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Despite the tumor-shrinking medical miracle that has bought her a few years, Hazel has never been anything but terminal, her final chapter inscribed upon diagnosis. But when a gorgeous plot twist named Augustus Waters suddenly appears at Cancer Kid Support Group, Hazel s story is about to be completely rewritten.
Insightful, bold, irreverent, and raw, The Fault in Our Stars is award-winning author John Green s most ambitious and heartbreaking work yet, brilliantly exploring the funny, thrilling, and tragic business of being alive and in love.
I’ve avoided reading this book for so long. At first, my hesitation was due to deciding to finally pick up a copy while shopping at Target… and discovering that it was an autographed and Hanklerfish’d copy. I snatched it up, of course, but found myself unable to mar such an awesome piece of Nerdfighter history by doing such a blasphemous thing as reading the book.
Eventually, a friend heard about my predicament, bought me a copy, and promptly informed me that I had no more excuses and that I needed to read the book (the fact that said friend has still not read this book is irrelevant–Hi Kate!).
Last week, I decided it was time to face my fears (and, inevitably, tears) after nearly a year of procrastination and just read the thing. I finished earlier this afternoon, and… well.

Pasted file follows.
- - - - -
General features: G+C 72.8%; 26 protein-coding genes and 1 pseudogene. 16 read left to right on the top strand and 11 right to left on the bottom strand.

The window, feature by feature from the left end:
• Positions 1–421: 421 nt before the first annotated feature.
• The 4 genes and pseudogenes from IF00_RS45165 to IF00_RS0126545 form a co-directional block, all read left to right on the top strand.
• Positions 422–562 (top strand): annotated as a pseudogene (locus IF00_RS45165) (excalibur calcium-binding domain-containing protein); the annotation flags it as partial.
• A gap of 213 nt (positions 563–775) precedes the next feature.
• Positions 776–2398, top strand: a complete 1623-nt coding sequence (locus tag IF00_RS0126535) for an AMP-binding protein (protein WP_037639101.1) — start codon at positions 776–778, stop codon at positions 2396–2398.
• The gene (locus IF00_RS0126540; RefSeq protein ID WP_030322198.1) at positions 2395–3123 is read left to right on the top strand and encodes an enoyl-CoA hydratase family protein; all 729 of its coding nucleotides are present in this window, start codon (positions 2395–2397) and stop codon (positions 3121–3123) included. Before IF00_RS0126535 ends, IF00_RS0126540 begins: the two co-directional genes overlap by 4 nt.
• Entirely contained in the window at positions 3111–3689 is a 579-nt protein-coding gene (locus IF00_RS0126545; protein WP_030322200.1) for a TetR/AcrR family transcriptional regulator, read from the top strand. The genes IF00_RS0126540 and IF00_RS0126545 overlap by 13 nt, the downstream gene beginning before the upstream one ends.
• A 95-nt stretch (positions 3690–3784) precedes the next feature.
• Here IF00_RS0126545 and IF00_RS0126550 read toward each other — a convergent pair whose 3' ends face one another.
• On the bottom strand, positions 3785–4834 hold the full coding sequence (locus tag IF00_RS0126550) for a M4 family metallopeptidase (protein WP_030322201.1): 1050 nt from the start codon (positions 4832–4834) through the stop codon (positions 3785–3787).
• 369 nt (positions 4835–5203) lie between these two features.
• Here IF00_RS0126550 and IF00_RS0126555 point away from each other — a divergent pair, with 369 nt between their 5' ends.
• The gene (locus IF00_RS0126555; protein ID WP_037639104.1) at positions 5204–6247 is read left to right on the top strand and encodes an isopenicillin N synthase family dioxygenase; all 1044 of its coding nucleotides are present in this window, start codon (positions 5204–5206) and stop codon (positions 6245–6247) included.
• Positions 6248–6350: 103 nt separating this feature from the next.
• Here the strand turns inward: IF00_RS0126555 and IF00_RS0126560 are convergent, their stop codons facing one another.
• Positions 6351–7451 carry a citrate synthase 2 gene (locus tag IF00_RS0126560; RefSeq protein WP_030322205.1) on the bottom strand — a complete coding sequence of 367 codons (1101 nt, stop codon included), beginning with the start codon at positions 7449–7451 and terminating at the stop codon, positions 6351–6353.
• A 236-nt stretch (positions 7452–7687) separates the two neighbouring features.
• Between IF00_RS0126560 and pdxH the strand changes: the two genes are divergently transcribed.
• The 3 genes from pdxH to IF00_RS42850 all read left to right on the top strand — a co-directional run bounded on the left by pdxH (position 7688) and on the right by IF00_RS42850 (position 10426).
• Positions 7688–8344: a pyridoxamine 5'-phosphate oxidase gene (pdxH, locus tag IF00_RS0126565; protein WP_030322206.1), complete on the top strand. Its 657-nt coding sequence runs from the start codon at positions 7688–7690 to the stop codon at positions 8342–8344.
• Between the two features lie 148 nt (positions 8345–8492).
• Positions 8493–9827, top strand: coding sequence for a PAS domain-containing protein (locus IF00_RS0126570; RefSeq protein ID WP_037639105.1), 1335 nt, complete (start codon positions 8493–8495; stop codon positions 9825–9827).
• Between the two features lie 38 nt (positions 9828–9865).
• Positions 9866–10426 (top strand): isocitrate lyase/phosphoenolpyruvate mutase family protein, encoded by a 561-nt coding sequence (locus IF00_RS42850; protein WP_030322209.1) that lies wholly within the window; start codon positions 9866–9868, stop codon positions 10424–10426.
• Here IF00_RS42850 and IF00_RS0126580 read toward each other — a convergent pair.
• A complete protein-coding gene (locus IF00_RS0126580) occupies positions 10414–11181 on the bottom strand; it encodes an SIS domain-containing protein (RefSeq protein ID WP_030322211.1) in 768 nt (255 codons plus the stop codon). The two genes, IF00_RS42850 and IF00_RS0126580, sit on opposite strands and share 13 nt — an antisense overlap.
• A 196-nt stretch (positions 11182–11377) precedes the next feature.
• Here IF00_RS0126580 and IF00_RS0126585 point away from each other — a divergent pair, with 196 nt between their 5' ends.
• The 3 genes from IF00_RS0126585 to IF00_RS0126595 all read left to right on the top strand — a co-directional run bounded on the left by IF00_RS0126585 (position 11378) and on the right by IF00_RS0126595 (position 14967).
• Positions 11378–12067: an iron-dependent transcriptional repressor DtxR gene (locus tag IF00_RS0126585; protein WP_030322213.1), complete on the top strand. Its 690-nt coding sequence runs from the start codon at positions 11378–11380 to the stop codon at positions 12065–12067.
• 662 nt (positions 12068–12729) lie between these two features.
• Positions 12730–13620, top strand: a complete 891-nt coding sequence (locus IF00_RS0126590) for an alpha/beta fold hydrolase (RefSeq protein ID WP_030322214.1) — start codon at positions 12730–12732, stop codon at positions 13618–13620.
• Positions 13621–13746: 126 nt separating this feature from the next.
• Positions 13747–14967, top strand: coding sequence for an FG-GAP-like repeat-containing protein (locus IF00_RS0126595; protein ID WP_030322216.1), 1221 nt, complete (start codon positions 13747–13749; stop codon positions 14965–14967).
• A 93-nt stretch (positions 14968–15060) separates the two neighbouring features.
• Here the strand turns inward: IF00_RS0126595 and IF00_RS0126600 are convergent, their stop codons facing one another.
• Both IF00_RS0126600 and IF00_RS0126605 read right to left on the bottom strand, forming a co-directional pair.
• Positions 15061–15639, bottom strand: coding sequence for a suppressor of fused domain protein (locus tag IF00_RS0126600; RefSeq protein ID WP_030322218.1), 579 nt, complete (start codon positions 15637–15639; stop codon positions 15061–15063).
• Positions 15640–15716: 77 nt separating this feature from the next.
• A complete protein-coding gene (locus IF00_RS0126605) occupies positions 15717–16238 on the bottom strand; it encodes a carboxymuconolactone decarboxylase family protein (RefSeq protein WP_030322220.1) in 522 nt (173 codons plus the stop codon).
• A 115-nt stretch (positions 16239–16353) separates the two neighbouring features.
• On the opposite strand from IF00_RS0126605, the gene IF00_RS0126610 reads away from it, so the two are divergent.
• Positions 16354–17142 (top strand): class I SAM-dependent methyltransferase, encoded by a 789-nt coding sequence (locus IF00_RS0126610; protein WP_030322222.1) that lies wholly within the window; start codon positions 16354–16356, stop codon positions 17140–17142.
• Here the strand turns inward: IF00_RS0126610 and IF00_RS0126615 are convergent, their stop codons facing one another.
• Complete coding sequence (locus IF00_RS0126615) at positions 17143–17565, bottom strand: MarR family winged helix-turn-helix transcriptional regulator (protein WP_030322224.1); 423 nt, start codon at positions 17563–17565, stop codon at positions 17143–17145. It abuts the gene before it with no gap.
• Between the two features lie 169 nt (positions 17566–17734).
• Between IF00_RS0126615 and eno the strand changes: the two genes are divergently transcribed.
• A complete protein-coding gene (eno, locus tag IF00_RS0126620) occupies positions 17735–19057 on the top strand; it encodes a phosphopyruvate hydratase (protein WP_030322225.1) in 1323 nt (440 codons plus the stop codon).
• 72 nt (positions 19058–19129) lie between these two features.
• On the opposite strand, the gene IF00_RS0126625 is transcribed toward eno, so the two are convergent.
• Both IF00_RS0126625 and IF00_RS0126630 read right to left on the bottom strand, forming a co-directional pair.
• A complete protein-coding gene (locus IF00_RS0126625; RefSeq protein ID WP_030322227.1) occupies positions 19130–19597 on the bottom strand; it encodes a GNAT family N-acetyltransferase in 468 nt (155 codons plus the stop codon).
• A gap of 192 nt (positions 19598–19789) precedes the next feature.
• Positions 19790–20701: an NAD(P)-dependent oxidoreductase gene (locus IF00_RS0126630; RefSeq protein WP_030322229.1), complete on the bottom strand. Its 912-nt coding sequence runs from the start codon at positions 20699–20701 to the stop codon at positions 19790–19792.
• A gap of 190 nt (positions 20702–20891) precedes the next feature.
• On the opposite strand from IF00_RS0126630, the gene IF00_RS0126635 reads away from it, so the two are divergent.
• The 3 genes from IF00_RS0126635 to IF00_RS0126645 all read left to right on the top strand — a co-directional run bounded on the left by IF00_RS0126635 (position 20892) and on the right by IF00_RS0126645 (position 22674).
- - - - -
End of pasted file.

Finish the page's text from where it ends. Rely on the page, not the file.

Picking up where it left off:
The Fault in Our Stars is, as a whole, a difficult book to review. If I rate it too high, I’m a blind fangirl who refuses to see the book’s faults. If I rate it too low, I’m a cynic just looking for an excuse to put down a popular book. I suppose this can be said for any book review, but it just feels so much bigger with a book as widely loved as this.
After I finished this book, I sat in front of my computer to write the review and cried. Just cried. It wasn’t the love-and-loss of Augustus and Hazel’s brief relationship. View Spoiler »It wasn’t the death. « Hide Spoiler It wasn’t even Gus’s letter to Hazel. It was the little lines and observations throughout that resonated with me about life and death and everything in-between. I have, after all, lived bits of this situation in a bit of reverse, as a child caring for a parent with a chronic and debilitating illness. I’m familiar with the grief and the waiting and the calm and the grief.
Like many other readers, I did have issue with the conveyance of Hazel and Gus (…and Isaac and other characters, to be honest). They felt a little too altogether pretentious–like they were a collective Manic Pixie Dream Cast. I enjoyed the wit, of course, but I couldn’t fall in love with the characters the way I would have liked because I was constantly hyper-aware of how similar they all were.
However, on the topic of characters, I do think Peter Van Houten was fantastic—View Spoiler »the idol who turns out to be such a hugely flawed individual–who we eventually discover to be a man so wrecked with grief « Hide Spoiler. There’s a line that he says toward the end of the book that just struck me because it is, in my experience, absolutely true: “Grief does not change you, Hazel. It reveals you.” He is undoubtedly my favorite character of the book because of his thoroughness… and that fact makes me a little sad.
In spite of this book’s heart and its best intentions, it fell flat for me. There was something hollow about the story, and I’m finding myself racking my brain for why I just can’t seem to love it the way most people seem to.